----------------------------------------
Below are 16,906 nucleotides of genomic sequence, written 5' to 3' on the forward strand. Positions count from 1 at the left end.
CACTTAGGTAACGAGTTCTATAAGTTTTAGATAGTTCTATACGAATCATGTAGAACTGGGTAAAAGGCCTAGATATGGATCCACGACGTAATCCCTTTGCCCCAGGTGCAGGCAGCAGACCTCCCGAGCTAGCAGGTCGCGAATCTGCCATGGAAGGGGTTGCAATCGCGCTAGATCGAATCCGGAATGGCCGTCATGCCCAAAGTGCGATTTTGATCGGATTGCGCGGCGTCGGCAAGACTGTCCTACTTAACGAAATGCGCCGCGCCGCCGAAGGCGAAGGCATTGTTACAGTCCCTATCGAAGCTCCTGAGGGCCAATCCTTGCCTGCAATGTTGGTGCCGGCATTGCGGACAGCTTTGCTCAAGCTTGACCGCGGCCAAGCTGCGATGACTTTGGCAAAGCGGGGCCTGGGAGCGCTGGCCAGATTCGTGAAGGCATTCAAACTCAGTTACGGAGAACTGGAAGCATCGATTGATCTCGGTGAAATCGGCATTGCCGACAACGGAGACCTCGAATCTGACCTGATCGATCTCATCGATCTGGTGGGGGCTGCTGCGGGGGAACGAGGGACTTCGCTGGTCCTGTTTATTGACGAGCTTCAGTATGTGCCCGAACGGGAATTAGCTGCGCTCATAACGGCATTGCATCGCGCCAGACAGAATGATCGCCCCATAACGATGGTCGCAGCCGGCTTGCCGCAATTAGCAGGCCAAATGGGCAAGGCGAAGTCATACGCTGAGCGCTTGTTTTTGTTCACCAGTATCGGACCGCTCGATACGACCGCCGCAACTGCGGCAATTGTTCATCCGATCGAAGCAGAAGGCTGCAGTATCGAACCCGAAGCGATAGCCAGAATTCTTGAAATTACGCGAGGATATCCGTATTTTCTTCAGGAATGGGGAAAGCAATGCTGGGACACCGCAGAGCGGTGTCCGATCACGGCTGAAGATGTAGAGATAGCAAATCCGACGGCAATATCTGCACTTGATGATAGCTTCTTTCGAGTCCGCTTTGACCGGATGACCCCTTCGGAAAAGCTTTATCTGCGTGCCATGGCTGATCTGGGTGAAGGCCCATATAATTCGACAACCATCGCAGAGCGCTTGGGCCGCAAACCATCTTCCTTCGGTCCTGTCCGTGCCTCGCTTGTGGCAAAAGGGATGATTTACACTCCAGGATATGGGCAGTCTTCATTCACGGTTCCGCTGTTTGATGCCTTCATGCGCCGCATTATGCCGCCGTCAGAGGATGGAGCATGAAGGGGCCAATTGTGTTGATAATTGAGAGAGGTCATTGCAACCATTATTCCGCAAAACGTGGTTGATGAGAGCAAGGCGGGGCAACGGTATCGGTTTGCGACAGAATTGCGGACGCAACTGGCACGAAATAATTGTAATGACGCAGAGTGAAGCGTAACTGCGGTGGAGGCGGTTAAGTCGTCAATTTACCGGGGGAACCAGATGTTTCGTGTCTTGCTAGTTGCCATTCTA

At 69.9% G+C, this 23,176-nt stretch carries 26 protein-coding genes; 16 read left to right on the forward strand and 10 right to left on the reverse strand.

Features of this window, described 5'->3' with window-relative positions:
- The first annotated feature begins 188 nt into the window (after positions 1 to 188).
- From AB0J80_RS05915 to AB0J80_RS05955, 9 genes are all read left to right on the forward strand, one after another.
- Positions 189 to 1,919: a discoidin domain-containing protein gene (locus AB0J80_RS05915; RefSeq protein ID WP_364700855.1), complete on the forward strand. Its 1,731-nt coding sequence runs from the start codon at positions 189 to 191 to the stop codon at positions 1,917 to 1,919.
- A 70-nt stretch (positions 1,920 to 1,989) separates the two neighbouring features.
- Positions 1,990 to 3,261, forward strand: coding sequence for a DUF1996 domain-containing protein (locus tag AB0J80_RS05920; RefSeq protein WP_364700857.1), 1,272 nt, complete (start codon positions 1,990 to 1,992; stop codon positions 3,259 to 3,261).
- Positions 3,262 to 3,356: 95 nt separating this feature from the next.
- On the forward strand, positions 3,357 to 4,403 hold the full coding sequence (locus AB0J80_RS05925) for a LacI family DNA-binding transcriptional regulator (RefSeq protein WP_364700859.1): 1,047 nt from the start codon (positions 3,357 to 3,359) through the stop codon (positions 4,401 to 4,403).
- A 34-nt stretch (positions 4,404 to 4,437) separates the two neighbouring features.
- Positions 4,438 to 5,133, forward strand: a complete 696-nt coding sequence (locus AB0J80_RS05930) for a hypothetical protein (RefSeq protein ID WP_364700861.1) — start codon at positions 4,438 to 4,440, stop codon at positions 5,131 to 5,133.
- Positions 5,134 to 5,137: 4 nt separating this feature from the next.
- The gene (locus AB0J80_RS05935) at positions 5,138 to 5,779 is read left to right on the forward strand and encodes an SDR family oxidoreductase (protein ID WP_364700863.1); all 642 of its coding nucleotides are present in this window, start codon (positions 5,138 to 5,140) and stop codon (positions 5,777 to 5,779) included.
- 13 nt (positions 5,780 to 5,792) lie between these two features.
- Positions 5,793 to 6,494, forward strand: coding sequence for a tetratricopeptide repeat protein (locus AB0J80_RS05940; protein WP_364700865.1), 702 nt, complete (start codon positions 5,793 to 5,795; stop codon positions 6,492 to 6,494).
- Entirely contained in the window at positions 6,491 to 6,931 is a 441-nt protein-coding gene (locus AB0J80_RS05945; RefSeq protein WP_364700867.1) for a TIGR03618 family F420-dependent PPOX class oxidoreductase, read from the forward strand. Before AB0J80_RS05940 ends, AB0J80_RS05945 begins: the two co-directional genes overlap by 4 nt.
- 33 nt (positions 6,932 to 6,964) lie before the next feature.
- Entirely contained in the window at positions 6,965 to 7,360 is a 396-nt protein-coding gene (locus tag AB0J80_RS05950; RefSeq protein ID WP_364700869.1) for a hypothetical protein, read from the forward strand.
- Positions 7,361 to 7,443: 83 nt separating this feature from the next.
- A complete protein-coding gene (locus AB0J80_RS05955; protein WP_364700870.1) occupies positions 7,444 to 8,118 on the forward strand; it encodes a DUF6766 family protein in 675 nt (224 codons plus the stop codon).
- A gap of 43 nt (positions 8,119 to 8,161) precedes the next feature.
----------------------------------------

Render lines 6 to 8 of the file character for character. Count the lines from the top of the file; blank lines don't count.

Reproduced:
- From AB0J80_RS05915 to AB0J80_RS05955, 9 genes are all read left to right on the forward strand, one after another.
- Positions 189 to 1,919: a discoidin domain-containing protein gene (locus AB0J80_RS05915; RefSeq protein ID WP_364700855.1), complete on the forward strand. Its 1,731-nt coding sequence runs from the start codon at positions 189 to 191 to the stop codon at positions 1,917 to 1,919.
- A 70-nt stretch (positions 1,920 to 1,989) separates the two neighbouring features.